Half the country believes a deadly conspiracy theory

Half the country believes a deadly conspiracy theory



Having either belief is dangerous — for either the health of society or the health of the republic. It turns out that about half the people in this country either have doubts about Biden’s legitimacy or have not gotten the vaccine.

Take a look at the most recent Monmouth University poll, one of the few to ask about both people’s vaccine status and how they view the 2020 election result.

Not having received a vaccine was a minority position, at 34%, at the time of the poll in mid-June. Thinking Biden won only because of fraud was a minority position at 32%.

But that third of the electorate for both positions is not the same third.

About 36% of adults who falsely think Biden won only because of fraud have, in fact, received a dose of the Covid-19 vaccine.

This means that when you do the math, only about half (51%) of adults had received a vaccine dose and think Biden won the election fair and square. A slightly lower 45% haven’t received a vaccine dose or think Biden didn’t win fair and square. (An additional 4% have gotten a dose and aren’t sure if Biden won legitimately.)

It turns out that we’re not just a 50-50 country when it comes to elections — we’re a 50-50 country when it comes to belief in science and truth about this election.

This isn’t to say that believing a conspiracy theory about the election and not having gotten a dose of the vaccine aren’t correlated. They are. The Monmouth poll showed that 64% of people who falsely think that Biden won because of voter fraud also have not received a vaccine dose.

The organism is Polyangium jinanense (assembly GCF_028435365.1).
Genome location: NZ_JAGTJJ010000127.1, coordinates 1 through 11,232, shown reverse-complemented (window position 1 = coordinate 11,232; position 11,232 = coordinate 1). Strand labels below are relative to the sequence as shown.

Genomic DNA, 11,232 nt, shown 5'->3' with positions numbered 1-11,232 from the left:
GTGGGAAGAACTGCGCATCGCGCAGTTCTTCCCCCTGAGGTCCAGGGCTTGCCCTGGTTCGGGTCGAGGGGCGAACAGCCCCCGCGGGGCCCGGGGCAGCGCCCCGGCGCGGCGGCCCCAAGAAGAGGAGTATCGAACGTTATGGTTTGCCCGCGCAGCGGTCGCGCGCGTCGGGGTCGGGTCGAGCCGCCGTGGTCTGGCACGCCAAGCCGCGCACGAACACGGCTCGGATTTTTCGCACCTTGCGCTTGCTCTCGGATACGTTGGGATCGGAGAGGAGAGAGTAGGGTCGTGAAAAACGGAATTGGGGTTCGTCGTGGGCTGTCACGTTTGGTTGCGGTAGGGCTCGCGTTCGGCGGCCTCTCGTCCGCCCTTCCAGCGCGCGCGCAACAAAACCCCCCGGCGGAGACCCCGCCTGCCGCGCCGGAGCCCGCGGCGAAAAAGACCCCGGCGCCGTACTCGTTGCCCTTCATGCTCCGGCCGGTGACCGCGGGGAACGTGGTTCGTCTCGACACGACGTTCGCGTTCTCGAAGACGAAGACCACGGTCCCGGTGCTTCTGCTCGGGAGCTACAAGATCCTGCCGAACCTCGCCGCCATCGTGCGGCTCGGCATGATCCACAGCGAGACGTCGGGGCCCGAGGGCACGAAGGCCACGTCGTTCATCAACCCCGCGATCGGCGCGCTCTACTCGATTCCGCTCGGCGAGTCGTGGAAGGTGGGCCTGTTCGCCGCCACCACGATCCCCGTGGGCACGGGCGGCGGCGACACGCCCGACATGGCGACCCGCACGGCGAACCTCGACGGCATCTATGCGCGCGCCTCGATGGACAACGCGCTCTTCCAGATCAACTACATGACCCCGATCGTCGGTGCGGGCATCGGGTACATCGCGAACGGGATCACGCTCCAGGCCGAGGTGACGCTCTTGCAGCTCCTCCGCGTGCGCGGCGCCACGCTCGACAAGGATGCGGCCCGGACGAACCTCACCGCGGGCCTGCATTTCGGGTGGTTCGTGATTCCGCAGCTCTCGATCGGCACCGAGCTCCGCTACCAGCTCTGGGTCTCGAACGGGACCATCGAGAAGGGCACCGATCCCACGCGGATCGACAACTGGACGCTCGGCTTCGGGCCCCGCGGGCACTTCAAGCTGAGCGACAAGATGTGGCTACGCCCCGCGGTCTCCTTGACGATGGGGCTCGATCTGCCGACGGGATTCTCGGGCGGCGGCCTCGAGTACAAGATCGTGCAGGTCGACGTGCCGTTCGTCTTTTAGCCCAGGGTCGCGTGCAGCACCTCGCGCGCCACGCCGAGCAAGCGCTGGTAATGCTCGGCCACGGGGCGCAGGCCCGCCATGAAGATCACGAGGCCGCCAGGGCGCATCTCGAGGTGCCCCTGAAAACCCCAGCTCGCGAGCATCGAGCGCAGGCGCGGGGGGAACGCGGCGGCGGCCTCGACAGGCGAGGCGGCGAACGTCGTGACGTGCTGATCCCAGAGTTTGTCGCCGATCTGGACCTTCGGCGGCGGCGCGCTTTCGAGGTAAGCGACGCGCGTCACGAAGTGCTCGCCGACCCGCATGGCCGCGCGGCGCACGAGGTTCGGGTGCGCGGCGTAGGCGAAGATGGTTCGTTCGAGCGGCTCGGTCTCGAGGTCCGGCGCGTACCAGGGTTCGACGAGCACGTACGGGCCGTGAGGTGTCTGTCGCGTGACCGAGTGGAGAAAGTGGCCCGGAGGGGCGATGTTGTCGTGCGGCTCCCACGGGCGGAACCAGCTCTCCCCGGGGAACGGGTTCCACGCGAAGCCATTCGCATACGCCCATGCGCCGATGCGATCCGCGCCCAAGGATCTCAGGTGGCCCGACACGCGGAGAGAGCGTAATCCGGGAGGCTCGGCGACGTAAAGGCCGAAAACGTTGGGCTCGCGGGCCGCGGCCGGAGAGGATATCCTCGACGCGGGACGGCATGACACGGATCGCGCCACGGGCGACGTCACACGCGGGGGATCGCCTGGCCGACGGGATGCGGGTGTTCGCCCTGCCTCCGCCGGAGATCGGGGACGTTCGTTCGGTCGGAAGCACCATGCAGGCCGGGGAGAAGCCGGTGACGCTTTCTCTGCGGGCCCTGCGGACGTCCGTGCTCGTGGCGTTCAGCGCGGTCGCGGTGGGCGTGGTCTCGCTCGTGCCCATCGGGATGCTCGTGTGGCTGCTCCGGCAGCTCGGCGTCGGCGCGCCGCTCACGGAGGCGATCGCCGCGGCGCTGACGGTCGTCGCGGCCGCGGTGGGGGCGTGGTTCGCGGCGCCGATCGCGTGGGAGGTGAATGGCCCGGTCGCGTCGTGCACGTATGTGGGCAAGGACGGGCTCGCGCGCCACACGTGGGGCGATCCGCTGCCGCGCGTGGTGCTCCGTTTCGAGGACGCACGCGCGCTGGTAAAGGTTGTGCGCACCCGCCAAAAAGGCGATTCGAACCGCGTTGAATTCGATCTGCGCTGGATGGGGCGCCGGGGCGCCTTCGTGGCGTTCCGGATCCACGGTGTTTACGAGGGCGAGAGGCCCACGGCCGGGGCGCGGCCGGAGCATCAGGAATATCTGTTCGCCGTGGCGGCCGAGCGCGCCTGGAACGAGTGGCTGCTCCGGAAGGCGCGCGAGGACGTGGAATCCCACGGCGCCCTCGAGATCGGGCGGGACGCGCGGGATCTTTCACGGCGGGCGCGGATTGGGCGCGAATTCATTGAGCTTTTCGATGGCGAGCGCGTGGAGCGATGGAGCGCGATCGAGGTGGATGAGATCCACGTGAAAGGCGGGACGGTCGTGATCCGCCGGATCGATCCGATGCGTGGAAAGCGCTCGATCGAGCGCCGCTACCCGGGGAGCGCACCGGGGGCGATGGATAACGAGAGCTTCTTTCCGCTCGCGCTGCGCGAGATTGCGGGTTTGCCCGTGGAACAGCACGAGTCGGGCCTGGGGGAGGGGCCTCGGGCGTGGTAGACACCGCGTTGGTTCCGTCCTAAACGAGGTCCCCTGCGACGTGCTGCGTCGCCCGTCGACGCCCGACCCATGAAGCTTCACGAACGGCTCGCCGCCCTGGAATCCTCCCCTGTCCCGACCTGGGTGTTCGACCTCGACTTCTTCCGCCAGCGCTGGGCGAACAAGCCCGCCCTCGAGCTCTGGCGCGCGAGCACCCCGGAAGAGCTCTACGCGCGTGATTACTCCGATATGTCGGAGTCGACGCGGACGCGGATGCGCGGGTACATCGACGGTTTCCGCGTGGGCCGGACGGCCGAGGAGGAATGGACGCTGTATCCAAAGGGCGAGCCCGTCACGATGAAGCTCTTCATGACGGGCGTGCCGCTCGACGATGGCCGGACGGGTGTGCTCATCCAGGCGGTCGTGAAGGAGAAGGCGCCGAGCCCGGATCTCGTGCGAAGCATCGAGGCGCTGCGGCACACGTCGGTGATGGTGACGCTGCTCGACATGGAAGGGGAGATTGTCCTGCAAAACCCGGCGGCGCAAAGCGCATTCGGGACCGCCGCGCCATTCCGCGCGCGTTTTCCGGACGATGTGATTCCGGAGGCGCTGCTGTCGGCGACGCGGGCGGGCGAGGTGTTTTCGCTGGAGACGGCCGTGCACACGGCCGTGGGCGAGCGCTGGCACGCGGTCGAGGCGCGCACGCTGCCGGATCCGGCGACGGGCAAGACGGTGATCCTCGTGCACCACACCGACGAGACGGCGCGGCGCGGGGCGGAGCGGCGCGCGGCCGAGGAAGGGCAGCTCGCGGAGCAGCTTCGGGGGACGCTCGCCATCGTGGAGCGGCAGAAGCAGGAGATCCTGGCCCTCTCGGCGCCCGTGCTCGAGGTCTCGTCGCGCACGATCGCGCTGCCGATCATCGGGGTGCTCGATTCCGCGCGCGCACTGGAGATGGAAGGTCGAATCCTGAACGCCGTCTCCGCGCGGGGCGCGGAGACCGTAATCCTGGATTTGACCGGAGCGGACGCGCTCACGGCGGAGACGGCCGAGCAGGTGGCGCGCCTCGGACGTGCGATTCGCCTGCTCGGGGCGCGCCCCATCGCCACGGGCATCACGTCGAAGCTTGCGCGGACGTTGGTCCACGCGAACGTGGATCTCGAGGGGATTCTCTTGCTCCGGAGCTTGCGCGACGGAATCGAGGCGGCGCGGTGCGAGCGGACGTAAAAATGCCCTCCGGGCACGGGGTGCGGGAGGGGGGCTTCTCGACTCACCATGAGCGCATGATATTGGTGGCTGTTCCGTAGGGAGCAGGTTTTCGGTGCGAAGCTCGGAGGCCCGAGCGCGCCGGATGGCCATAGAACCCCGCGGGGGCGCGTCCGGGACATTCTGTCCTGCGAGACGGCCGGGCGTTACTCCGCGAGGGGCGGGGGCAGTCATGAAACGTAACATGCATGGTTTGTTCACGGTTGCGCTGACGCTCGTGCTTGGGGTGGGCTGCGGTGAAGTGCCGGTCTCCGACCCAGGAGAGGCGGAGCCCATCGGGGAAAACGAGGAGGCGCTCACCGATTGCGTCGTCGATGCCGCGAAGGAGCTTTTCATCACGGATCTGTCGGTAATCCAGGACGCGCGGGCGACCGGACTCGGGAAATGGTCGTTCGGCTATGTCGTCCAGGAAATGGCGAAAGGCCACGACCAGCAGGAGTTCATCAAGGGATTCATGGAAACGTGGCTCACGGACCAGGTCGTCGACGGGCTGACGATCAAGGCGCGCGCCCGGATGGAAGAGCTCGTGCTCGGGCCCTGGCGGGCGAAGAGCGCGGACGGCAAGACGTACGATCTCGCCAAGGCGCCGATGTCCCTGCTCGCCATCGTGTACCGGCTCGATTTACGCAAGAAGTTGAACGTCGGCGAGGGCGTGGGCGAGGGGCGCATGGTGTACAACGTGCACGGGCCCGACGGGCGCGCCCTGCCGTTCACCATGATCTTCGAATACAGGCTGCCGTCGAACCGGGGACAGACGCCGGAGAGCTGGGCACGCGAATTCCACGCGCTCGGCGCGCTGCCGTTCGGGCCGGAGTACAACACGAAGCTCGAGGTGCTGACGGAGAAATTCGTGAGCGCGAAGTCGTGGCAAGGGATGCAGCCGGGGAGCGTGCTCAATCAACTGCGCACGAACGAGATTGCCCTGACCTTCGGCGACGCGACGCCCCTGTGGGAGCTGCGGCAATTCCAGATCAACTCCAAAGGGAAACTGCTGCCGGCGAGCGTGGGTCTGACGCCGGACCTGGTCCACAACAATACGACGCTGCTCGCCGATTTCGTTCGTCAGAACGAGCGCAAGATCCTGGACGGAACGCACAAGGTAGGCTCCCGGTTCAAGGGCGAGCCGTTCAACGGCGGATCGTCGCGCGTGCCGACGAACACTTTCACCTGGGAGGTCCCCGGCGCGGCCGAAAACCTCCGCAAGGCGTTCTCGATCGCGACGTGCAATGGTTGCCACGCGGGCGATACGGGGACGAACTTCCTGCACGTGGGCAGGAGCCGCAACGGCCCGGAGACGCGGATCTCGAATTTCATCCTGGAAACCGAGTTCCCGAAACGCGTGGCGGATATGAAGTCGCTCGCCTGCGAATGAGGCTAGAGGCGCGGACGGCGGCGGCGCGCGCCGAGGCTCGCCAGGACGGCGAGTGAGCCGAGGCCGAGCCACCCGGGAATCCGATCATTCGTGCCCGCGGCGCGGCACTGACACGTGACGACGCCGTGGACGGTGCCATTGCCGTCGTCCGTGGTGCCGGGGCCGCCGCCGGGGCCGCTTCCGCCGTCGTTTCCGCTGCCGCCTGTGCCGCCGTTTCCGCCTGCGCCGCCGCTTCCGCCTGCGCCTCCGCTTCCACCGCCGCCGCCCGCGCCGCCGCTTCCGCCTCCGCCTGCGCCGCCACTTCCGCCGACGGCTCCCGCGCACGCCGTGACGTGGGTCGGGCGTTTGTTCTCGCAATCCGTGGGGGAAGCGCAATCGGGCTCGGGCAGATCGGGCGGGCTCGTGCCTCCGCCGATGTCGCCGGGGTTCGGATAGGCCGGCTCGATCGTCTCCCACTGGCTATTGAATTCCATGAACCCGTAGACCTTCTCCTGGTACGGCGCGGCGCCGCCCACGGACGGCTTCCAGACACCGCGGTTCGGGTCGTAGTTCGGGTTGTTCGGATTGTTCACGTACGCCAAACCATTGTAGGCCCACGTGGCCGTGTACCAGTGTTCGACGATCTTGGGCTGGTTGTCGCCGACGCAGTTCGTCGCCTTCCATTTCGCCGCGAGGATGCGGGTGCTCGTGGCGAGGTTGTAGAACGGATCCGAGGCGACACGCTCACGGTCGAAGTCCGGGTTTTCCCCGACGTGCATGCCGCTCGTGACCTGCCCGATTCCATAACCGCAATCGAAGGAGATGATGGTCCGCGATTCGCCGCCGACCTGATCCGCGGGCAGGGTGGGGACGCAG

Indeed, a lot of this breaks into partisan camps.

Most Democrats in this poll (and others) have either received a vaccine dose (83%) or think Biden won fair and square (90%).

Likewise, a lot of Republicans haven’t gotten a vaccine dose (40% in this poll and closer to 50% in other polls) or believe Biden won due to voter fraud (57%).

Still, these percentages are not uniform within each party. There is some not insignificant portion of Democrats who have doubts concerning the vaccine, and a significant proportion of Republicans who have gotten the vaccine or think Biden won fair and square.

Former President Donald Trump, for example, is a big promoter of false conspiracy theories about the election but he actually has gotten the vaccine and has urged others to get vaccinated.

Perhaps we shouldn’t be surprised that a good portion of the country either doesn’t want a vaccine or doesn’t believe that Biden won legitimately.

A 2014 study from the University of Chicago looked across a bunch of conspiracy theories and found that 50% of Americans believed at least one of them to be true.
Many Americans believed and still believe that Lee Harvey Oswald did not act alone in killing President John Kennedy.

The difference between most other conspiracy theories and doubts about Biden’s election and the vaccine is that you have a lot of powerful people arguing against taking the vaccine and pushing the false belief that Biden’s win wasn’t legitimate.

Most of them are Republicans. You have Republican members of Congress pushing false claims about the vaccine. More than half the Republican House caucus voted to throw out the electoral votes from at least one state.
People have died because they haven’t gotten a vaccine. People died because of the Capitol riot.

These conspiracy theories aren’t anything like believing the moon landing was fake.

The conspiracy theories about the vaccine and the election have had deadly consequences this year.

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